Possibly clearing the way for its sale to an acquisitive Seattle thrift, Coast Savings Financial Inc. has reportedly decided to spin off to investors its potential winnings from a goodwill lawsuit.
A market source said Los Angeles-based Coast would follow the lead of California Federal Bank, which in 1995 distributed securities to its shareholders entitling them to one-quarter of any damages won in Cal Fed's suit against the federal government over accounting for goodwill in acquisitions of troubled thrifts in the 1980s.
The move would let Washington Mutual Inc., which has made clear it intends to build its California franchise, buy the $8.5 billion-asset Coast without having to haggle over its potential winnings in setting the price.
Cal Fed and Coast are among more than 125 thrifts that have sued on the goodwill issue. The Supreme Court sided with the thrifts in July, but the amount of damages is still to be determined.
Ray Martin, Coast's chief executive, declined to discuss its thinking on spinning off its potential winnings. The thrift is "evaluating all the ramifications and value of the goodwill decision and has not reached any final decision," he said.
The source said Coast's unwillingness to separate the value of the potential damage award from its basic franchise value had stalled earlier talks with Washington Mutual.
"It would definitely increase the attraction of a company like Coast to ... separate the company's worth in takeover versus what it may get in a lawsuit," said analyst Thomas O'Donnell of Smith Barney, because "nobody knows how to value the goodwill suits."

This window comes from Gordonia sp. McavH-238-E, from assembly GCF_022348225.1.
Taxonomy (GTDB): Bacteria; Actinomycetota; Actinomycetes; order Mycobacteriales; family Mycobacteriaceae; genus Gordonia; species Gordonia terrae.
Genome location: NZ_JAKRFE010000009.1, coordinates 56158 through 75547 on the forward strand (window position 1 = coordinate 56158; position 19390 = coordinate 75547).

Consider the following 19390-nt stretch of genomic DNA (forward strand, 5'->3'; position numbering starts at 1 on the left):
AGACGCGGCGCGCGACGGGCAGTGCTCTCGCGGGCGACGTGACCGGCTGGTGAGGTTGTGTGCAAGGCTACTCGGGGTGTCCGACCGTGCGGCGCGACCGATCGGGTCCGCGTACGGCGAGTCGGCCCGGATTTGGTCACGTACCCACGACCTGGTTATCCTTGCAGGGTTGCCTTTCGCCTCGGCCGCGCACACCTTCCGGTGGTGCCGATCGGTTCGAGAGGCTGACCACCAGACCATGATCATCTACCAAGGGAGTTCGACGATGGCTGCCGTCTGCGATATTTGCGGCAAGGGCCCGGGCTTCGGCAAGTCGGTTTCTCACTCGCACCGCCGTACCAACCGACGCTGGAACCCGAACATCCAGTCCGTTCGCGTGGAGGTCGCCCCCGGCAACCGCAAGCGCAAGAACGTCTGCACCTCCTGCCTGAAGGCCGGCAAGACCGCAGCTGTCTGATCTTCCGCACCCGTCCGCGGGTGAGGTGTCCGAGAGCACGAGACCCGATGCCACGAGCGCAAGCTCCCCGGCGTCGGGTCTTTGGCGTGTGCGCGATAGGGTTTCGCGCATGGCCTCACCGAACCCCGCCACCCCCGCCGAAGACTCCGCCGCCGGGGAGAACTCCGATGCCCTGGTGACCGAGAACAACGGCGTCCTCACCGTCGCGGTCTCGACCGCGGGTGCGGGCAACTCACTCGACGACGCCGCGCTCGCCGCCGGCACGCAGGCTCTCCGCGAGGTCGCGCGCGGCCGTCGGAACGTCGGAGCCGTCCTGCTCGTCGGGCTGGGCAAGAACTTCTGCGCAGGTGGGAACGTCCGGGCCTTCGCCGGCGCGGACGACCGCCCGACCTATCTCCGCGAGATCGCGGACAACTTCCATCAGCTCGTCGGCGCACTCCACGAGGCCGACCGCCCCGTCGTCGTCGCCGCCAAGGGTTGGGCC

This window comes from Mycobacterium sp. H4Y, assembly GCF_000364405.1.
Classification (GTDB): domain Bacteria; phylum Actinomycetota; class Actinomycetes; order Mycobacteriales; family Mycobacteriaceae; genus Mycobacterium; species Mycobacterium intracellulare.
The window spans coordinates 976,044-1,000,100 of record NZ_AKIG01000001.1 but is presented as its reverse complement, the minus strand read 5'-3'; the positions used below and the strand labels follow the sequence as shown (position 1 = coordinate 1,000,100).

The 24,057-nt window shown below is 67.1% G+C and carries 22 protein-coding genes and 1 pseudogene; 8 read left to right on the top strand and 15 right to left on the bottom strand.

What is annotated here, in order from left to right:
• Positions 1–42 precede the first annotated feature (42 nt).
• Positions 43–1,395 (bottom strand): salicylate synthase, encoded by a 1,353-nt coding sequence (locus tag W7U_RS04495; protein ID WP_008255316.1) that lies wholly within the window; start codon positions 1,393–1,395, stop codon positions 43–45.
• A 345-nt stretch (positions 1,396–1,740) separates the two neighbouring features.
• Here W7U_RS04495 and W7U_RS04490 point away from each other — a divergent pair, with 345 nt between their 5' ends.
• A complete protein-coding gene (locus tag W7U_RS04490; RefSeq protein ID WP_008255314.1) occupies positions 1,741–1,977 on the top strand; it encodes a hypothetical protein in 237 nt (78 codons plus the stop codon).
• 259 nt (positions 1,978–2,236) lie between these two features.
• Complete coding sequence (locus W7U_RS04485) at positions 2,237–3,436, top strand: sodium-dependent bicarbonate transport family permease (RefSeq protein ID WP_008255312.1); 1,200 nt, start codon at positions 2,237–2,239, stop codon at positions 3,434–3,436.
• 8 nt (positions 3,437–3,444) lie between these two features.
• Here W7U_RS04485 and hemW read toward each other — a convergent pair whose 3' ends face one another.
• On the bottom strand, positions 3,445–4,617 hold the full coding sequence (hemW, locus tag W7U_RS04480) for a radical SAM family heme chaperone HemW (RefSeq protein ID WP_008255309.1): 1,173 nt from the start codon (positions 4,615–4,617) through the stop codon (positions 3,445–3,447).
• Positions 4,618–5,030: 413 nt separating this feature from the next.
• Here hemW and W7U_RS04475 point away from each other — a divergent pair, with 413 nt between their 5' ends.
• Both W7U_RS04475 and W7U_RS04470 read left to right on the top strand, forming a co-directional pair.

Cal Fed's arrangement is credited with having simplified its purchase this month by First Nationwide Bank, Plano, Tex.
Talks between Coast and Washington Mutual will resume in earnest this week as the Seattle thrift's chief executive, Kerry Killinger, returns home after a cross-country road show for investors, the market source said.
During the road show, Mr. Killinger has stressed that his thrift is intent on expanding its reach in California.
An industry source said Washington Mutual has been doing a due diligence review of Coast's portfolio for about 30 days. Although a deal with Coast now appears likely, the source said, Washington Mutual is prepared to turn its attention to Great Western Financial if it can't strike a deal with Coast.
Speculation about a deal helped lift Coast's stock an astonishing 10.03% last week, to $39.75, and Great Western's stock 7.76%, to $31.25.
"Talk about 'irrational exuberance.' We're seeing a little of it in Coast," said Charlotte Chamberlain of Wedbush Morgan Securities, Los Angeles. Coast's stock would take a big hit if Washington Mutual were to clearly indicate it was not interested, she said.
JoAnn DeGrande, vice president of investor relations at Washington Mutual, declined to say whether it is talking again to Coast. But she said Mr. Killinger has been open about his ambitions in California.
Meanwhile, Coast's lead lawyer on the goodwill case, Charles J. Cooper of the Washington law firm of Cooper & Carvin, acknowledged that the thrift got some very good news last week on the lawsuit.
In a Jan. 13 filing, the federal government admitted it had broken its contract with Coast in 1989 by requiring the thrift to void $300 million of goodwill in a capital credit. The admission was the first by the government, putting "Coast ... in the best position of any case I know," Mr. Cooper said.